Lebanon camp profiles

18 November 2009

Around 53 per cent of the 455,000 refugees in Lebanon are registered in 12 camps. Three other camps were destroyed during Lebanon’s civil conflict (Nabatieh camp in south Lebanon, and Dikwaneh and Jisr el-Basha camps in the Beirut area). A fourth (Gouraud in Baalbek) was evacuated many years ago.

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Burj Barajneh

Population: 16,000
Established: 1948

The camp is the most densely populated camp in Beirut.

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Burj Shemali

Population: 19,500
Established: 1948

The camp suffered severe damage during the civil conflict and living conditions remain very poor.

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Population: 4,000
Established: 1956

Dbayeh is the only remaining camp in the eastern suburbs of Beirut.

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Ein El Hillweh

Population: 47,500
Established: 1948

The camp is the largest concentration of Palestinians in Lebanon.

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El Buss

Population: 9,500
Established: 1939

El Buss is the smallest camp in Tyre. It was spared violence during the civil conflict.

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Mar Elias

Population: 600
Established: 1952

Mar Elias is Lebanonfr_sl‘s smallest camp and originally hosted Christian Palestinians.

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Mieh Mieh

Population: 4,500
Established: 1954

This small camp suffered considerable damage during the civil conflict. In July 1991, 1 in 6 shelters was destroyed.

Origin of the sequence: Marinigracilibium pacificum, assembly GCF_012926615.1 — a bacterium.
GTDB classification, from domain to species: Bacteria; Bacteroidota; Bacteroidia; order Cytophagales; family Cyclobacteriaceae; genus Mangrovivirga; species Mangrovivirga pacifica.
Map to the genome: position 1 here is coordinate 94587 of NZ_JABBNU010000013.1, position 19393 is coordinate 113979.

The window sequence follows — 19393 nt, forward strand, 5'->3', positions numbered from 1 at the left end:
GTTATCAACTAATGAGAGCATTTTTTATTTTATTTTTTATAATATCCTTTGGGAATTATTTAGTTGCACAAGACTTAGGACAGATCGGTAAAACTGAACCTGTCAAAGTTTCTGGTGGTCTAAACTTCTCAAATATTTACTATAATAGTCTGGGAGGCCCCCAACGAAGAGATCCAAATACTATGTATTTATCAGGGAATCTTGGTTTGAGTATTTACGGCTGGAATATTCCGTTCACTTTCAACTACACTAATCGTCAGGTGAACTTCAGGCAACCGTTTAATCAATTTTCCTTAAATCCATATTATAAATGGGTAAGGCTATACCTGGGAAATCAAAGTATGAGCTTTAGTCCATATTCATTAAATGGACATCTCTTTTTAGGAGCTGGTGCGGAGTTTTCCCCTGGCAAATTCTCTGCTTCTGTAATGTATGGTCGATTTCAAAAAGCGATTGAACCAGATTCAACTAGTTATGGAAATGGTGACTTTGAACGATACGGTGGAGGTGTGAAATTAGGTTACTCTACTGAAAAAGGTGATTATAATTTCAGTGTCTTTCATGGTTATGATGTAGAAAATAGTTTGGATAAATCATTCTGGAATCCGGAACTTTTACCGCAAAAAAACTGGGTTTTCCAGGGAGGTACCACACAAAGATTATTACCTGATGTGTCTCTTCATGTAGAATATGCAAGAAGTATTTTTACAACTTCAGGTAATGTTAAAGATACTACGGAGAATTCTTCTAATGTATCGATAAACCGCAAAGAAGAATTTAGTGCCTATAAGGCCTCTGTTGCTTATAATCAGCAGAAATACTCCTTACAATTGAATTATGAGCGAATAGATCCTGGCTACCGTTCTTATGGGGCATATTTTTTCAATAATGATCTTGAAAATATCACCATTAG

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Nahr el-Bared

Population: n/a
Established: 1949

In 2007, conflict displaced tens of thousands of refugees in Nahr el Bared. A major reconstruction project is underway.

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Population: 27,500
Established: 1963

Rashidieh is Lebanonfr_sl‘s greenest camp. It was badly affected by the Lebanese civil war.

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Population: 8,500
Established: 1949

Shatila was devastated during the 1982 Israeli invasion of Lebanon. It was often targeted during the Lebanese civil war,

More about Shatila refugee camp
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Population: 8,000
Established: 1948

Originally French army barracks, Wavel suffered less damage than other camps during Lebanonfr_sl‘s civil war.

More about Wavel refugee camp

All 12 official refugee camps in Lebanon suffer from serious problems, such as:

  • poverty
  • overcrowding
  • unemployment
  • poor housing conditions
  • no proper infrastructure.

Of all UNRWA fields, Lebanon has the highest percentage of Palestine refugees living in abject poverty and registered with the Agency‘s social safety-net programme.

More about the social safety-net

Nahr el-Bared

In mid-2007, as a result of the conflict between the Lebanese Army and the extremist Fatah Al-Islam group, approximately 27,000 Palestine refugees were displaced from Nahr el-Bared camp and its adjacent areas in northern Lebanon,

The camp was pounded with heavy artillery and aerial bombardments during a three-month siege. An estimated 95 per cent of all buildings and infrastructure were either destroyed or damaged beyond repair. The first stages of a major reconstruction and recovery effort are now underway to rebuild the camp and allow displaced refugees to return to their homes.

More about Nahr el-Bared